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It feels like everything these days has some kind of negative side effect, even seemingly benign over-the-counter meds you've relied on for years, like ibuprofen. And that can make even the most zen woman anxious. But now, researchers have announced a new formulation of ibuprofen that promises better pain-fighting powers without the negative cardiovascular effects that have previously made it worrisome.
Ibuprofen arginate is being hailed as a "wonder drug" in a paper published today in The FASEB Journal. It's made by adding arginine, an amino acid, to ibuprofen which both speeds up the delivery of the drug, making it a better pain reliever, and lessens the cardiovascular side effects that have been a problem with traditional formulations in the past, explained Jane A. Mitchell, Ph.D., a study author and Head of Cardiothoracic Pharmacology at the Imperial College in London, England, in a press release.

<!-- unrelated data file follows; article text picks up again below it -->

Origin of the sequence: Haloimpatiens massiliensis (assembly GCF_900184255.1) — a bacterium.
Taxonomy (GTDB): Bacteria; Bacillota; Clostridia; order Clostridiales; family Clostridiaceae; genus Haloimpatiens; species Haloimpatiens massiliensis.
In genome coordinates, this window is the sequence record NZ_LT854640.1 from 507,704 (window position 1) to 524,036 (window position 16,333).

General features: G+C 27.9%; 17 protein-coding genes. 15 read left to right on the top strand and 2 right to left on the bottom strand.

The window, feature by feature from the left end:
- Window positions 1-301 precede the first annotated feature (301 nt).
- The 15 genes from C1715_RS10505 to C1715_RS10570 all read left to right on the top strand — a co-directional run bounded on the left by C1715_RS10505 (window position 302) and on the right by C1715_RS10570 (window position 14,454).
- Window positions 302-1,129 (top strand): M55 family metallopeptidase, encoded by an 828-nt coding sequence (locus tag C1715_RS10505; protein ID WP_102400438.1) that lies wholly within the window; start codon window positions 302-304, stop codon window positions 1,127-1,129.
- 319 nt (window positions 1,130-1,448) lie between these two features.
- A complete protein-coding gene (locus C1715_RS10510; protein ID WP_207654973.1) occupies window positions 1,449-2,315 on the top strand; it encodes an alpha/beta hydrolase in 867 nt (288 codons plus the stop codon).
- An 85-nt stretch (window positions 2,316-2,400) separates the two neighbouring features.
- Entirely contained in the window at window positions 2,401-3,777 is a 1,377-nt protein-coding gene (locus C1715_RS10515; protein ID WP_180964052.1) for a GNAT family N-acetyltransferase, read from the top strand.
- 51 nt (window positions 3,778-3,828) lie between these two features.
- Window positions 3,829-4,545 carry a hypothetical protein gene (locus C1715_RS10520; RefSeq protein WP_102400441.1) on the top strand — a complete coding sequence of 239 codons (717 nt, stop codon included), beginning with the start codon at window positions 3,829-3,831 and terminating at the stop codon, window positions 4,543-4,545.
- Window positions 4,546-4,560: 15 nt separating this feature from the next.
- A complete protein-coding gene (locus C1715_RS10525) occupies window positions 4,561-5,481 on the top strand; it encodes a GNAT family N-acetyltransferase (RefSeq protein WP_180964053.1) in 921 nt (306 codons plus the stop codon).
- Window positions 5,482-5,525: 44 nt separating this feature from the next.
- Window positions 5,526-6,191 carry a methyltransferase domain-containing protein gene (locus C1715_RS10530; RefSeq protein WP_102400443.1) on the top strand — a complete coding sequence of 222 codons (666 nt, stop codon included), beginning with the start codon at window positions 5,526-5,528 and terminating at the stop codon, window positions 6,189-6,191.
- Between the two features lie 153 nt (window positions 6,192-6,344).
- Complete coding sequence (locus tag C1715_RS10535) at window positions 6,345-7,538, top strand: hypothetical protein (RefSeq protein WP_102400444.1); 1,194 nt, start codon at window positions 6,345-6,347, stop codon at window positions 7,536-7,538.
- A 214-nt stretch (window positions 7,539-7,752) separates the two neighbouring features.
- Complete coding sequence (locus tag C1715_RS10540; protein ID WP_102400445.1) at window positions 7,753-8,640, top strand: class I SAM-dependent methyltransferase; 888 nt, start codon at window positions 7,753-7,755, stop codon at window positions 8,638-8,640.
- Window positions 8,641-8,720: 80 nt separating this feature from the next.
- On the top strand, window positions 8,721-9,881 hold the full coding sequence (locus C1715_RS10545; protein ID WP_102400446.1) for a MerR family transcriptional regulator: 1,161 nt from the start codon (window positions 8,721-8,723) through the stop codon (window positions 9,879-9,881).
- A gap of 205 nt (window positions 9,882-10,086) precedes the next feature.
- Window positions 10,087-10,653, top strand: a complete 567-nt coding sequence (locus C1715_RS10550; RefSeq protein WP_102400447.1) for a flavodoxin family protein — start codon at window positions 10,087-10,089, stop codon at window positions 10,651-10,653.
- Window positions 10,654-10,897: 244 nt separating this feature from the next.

Unfortunately, this isn't a go-ahead for pregnant women to start popping ibuprofen. In the past, the Food and Drug Administration has cautioned that ibuprofen and other NSAIDs (nonsteroidal anti-inflammatory drugs) like naproxen, can increase the risk of heart attack and stroke. They've advised that anyone with a heart condition to avoid these drugs, told pregnant women to steer clear late into their pregnancy, and encouraged women at all stages in their pregnancy to be very careful when deciding to take NSAIDs.
While the new ibuprofen arginate may mitigate some of these heart risks, it's not clear if it would be safe for pregnant women. "From what we know, this form of ibuprofen would also not be acceptable [for pregnant women]," Mitchell says. The current studies have only looked at the effect on rodents and human trials still need to be conducted.
Perhaps one day there will be a miracle drug for pregnant women. In the meantime, be sure to check with your doctor before taking any medications, including over-the-counter ones, when you're pregnant.
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